In open pollinated plants there is a free (open) exchange of pollen among like plants. It’s not necessarily limited to one plant pollinating another; the flow of pollen is “open”. So it might be pollinated by more than one plant.
As long as only pollen from the same variety is shared, the seed resulting will produce true to its type (or variety) every year. If pollen from other varieties are shared, the result will be a hybrid.
Determining if a Lettuce is a Hybrid or Open Pollinated Variety
Not all seed sources tell whether or not the lettuce is an open pollinated or hybrid variety. It can sometimes be difficult to get that information even when you Google it.
Occasionally, I’ll go to the Baker Creek website to see if they carry the variety. If they do, you know it’s open pollinated (since they carry heirlooms only and all heirlooms are open-pollinated). On the downside, there are many great varieties they don’t carry.
If you can’t find the information on the variety of choice, I would assume it’s a hybrid.
Lettuce is Self-Pollinating. So What Does That Mean?
Those dozens of tiny little dandelion-like flowers contain both male and female components. Thus, lettuce is considered self pollinating.
It does not need pollen from another flower to pollinate.
The plant grown from the saved seed will render an almost identical plant.
Cross pollination by other varieties that are close by and blooming at the same time, is not as much of a worry with lettuce, but it is possible.
For example if you have two varieties that stalk up (grow a tall stalk and flower) and intertwine with each other, some of the seed will more than likely cross pollinate.
If this happens some of the seed from each plant may not grow true to type.
Is Cross Pollinating Worth the Worry? And If It Is, Here’s What to Do
Most sources recommend keeping varieties at least 25 feet apart to be sure they don’t cross pollinate.
That would not be practical in my garden. When I plant lettuce I plant 2 to 4 varieties in the same bed or at least within 5 feet of each other.
My seed always seems to produce true to the variety grown in spite of that.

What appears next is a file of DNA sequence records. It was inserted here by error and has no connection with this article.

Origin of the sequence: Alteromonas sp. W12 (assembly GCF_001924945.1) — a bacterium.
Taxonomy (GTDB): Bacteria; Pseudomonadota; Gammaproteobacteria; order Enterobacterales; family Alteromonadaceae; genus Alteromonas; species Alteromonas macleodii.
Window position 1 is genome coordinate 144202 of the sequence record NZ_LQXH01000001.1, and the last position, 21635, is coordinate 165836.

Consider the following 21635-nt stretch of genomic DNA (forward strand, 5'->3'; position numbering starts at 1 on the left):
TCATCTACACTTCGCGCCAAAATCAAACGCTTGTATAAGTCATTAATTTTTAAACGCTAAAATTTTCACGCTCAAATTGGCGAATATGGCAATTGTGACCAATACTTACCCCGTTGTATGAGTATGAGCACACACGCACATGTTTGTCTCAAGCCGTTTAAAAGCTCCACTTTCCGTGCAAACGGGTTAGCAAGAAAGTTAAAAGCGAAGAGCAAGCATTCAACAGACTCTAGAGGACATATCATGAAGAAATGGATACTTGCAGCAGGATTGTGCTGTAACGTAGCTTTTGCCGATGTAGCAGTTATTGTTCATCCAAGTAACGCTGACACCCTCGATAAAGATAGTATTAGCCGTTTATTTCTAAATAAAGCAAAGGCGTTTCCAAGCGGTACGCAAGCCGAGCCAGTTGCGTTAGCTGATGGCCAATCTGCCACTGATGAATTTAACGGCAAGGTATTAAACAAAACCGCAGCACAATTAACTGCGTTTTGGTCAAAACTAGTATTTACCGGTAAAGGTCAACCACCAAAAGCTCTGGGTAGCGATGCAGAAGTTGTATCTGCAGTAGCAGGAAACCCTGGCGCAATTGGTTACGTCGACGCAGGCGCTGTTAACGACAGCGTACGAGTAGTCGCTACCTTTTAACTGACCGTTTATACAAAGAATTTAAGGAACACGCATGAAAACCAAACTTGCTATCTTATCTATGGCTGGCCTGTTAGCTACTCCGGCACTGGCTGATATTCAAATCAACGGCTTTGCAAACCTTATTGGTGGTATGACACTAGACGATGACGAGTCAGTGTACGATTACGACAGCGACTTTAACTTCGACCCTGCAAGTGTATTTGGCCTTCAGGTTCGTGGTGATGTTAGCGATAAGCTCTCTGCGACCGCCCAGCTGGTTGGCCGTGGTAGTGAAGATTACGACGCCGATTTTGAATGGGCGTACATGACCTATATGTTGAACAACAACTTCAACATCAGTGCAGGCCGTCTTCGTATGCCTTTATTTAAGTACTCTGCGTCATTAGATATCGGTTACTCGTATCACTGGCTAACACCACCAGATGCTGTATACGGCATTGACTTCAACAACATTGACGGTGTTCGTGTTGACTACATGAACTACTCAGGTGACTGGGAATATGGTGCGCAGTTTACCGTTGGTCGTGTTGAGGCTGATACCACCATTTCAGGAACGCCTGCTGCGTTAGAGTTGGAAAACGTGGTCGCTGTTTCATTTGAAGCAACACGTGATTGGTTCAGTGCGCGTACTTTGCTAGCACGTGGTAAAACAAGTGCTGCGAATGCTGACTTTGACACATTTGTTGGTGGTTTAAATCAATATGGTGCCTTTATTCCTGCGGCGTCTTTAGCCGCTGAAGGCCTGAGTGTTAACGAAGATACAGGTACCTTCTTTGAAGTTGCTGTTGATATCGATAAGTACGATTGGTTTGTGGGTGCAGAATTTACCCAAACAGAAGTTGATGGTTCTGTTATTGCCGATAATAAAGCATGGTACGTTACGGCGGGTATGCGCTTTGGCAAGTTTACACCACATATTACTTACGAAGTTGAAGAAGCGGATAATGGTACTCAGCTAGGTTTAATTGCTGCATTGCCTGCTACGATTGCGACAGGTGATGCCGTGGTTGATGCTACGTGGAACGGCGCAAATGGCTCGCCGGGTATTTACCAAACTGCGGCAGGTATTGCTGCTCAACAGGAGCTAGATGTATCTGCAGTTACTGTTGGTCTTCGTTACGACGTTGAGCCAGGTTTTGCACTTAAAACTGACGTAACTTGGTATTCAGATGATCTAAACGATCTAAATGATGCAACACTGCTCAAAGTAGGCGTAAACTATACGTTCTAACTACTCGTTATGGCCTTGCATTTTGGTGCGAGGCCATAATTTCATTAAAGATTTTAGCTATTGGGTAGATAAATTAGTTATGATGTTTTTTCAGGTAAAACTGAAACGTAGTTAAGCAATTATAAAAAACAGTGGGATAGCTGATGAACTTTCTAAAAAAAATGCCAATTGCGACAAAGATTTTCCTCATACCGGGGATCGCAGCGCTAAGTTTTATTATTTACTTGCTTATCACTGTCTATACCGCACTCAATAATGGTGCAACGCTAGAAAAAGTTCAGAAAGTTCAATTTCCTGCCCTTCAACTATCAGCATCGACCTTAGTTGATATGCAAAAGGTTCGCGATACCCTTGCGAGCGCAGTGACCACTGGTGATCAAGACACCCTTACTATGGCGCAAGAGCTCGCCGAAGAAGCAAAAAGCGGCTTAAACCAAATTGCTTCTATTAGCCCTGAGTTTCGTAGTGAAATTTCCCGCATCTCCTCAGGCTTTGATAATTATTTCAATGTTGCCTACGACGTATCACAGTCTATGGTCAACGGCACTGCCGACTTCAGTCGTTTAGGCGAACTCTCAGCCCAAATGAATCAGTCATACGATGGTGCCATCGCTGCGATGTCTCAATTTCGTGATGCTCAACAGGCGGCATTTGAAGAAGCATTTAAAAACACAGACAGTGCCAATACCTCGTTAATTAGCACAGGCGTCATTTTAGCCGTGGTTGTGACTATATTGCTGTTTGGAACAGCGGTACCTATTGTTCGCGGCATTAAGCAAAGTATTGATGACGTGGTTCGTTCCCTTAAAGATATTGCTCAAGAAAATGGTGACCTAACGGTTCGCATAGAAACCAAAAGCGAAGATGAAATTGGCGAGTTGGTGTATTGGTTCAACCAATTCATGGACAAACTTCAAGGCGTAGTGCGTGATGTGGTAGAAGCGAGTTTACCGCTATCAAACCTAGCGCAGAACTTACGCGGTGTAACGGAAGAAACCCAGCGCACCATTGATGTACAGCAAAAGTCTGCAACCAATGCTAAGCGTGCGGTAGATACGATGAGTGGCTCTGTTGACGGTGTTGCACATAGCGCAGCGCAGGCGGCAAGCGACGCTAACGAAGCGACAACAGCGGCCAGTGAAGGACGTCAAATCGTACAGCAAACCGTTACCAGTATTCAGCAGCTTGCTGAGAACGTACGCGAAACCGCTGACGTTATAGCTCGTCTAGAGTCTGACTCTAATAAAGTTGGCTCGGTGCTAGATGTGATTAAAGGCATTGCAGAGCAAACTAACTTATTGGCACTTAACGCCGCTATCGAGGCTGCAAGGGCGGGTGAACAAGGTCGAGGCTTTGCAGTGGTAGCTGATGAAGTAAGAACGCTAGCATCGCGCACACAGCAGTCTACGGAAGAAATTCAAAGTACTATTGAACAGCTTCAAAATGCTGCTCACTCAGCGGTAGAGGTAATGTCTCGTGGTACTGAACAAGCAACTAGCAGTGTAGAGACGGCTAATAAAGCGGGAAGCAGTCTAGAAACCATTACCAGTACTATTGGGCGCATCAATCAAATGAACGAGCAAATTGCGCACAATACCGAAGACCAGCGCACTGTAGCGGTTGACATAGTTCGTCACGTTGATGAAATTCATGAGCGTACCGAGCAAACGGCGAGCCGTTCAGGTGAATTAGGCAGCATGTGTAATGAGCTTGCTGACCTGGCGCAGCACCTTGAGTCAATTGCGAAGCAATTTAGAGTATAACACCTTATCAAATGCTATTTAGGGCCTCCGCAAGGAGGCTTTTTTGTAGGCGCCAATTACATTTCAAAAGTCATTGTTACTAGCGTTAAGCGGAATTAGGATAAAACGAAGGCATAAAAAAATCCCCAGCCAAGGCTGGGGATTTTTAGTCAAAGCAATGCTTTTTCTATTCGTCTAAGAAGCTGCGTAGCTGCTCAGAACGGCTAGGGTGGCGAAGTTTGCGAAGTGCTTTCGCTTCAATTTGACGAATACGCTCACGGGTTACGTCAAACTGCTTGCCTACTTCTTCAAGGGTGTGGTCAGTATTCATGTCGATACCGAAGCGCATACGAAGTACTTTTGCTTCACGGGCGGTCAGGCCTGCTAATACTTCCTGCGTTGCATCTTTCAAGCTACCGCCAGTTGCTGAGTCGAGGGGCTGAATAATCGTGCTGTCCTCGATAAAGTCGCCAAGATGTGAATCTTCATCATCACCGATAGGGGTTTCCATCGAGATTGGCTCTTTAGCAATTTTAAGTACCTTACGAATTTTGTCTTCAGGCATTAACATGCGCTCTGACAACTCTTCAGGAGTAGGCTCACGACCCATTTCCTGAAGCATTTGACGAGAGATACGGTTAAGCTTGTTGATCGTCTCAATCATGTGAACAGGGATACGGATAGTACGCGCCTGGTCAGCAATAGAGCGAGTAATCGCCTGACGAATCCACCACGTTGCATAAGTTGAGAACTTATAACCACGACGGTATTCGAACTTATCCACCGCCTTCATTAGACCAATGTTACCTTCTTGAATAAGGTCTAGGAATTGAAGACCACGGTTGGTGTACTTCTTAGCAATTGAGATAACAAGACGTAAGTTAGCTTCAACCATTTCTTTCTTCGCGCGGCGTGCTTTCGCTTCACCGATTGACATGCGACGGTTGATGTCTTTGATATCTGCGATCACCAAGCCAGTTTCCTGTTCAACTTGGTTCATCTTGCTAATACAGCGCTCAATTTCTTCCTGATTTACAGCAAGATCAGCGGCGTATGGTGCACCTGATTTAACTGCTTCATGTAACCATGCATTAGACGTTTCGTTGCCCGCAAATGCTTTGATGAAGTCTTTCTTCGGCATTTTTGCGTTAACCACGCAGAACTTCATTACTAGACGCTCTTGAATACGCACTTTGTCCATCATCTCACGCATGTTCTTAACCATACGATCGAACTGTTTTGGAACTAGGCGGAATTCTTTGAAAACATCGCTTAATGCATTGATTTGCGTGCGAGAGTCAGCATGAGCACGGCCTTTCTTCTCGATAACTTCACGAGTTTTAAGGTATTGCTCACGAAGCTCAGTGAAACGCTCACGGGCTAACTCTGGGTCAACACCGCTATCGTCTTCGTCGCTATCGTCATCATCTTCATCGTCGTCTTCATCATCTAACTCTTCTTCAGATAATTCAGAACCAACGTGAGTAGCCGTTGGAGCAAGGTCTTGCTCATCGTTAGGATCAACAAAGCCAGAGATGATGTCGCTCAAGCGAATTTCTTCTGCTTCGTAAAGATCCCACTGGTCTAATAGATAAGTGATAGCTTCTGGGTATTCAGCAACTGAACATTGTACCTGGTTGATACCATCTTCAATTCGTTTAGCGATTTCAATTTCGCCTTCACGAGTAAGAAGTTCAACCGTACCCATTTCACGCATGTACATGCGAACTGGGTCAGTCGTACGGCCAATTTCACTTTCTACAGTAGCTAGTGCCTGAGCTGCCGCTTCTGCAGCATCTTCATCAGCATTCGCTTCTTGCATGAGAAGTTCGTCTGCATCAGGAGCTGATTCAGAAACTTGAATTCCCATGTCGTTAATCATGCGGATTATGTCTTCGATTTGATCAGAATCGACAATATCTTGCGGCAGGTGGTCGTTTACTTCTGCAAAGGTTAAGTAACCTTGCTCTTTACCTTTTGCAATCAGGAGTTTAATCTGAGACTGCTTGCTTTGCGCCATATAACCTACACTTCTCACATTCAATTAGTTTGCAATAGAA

If a few seeds (of the many I saved from one plant) happened to have been “hybrids” (a result of cross pollination), I would more than likely be able to see the difference as the plants of the next generation matured. I would cull out those plants and not allow them to seed.
How to Know When Seed is Ready
When temperatures start to rise, lettuce starts to bolt. It’ll send up a seed stalk that will produce dozens of tiny little dandelion like flowers.
Each plant seems to have it’s own time schedule maturing. So you’ll have plants stalking, producing flowers, and setting seed at different times over a period of several weeks.
As this happens, cull out the shorter and less robust plants. Allow the biggest and the best to seed.
Be sure to mark the variety of the seeding plant. Once lettuce matures to the point of flowering and setting seed, much of it looks identical.
After the flowers bloom, it can take 2 to 4 weeks for the seed to be produced.
When I see a lot of the flower heads turning “fluffy” (again, like a dandelion), I can start collecting seed.
Several Ways to Collect Seed
- You could make a bag of row cover fabric and tie it over the flowering/seed producing part. Seeds will fall into the bag.
Other than making the bag, this requires less effort and no other attention from you until you remove the bag when seeding is finished.
This is also an excellent and easy way to prevent possible cross pollination.
I’ve also done this with large thin paper bags. The fabric bag is much better, especially for air circulation; but in a pinch this works.
- Another way is to shake the plants each day or every other day and let the seed fall into a paper bag. (If you have more than one variety be sure and mark the variety on the bag.)
(Be aware that all kinds of little insects usually end up in the bag. Once you put the contents of the bag into a shallow container they’ll leave.)
If for some reason you’ve missed most of the seed producing time and the plant is about finished, you can
- cut the stalk and shake what’s left of the seed into a bag, a tub, or bucket.
Cleaning the Seed (or not)
When I’m collecting seed, there’s so much chaff and fluff that I have to scoop up a hand full and look closely to see if I really do have lettuce seed.
(Some lettuce seed is dark and some is white. )
According to most sources, it’s easy to remove the chaff and fluff before storing.
Supposedly when you pour the collected seed, chaff , and fluff into a shallow tray and run a fan at low speed near the tray, the chaff and fluff will leave and the seed will stay.
The first time I tried this, all the chaff and fluff left, but so did the seed.
I’m sure you’ll do much better than I did. In case you don’t, feel free to store the seed with chaff and fluff. Just make sure it all air drys completely before storing. I’ve done that for years with no problem.
How Long Will Lettuce Seed Keep?
Most sources state that lettuce seed keeps for 6 years when stored properly.
I’ve had it remain viable even longer.
It’s pretty miraculous when you think about being able to create seed that is better adapted to your soil, climate and unique growing conditions.
Nothing special needed, other than the desire to do it.